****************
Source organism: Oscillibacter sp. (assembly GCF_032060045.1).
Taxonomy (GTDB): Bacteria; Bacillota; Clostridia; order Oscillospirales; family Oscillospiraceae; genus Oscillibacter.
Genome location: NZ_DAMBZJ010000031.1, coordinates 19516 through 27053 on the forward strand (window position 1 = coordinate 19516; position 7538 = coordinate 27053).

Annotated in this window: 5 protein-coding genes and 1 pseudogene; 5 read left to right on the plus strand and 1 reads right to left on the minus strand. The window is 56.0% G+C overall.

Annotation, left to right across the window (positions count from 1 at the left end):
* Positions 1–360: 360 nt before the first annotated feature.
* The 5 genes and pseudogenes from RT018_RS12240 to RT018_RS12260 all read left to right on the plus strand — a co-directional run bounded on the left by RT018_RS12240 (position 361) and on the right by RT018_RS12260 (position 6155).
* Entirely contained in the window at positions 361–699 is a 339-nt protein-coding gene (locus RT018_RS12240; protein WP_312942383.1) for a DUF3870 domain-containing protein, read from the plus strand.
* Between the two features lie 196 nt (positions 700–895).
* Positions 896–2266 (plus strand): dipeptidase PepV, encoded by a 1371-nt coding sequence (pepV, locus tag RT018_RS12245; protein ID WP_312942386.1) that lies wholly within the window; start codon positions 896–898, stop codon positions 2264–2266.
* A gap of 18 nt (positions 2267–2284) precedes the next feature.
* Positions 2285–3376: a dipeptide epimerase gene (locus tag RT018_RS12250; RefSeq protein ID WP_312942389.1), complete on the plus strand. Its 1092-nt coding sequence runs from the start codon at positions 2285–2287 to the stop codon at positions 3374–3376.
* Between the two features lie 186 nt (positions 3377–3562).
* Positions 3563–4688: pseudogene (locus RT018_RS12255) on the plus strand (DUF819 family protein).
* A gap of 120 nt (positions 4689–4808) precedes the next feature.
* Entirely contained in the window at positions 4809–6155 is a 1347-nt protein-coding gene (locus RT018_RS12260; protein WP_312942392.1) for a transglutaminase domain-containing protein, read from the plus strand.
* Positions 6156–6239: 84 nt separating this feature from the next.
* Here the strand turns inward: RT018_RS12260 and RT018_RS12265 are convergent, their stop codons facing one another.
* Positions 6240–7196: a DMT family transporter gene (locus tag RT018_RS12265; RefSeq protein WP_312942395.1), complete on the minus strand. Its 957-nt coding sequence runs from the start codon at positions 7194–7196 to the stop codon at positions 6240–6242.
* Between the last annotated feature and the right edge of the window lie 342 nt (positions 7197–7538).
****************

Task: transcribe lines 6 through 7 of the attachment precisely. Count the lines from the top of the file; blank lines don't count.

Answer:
* Positions 1–360: 360 nt before the first annotated feature.
* The 5 genes and pseudogenes from RT018_RS12240 to RT018_RS12260 all read left to right on the plus strand — a co-directional run bounded on the left by RT018_RS12240 (position 361) and on the right by RT018_RS12260 (position 6155).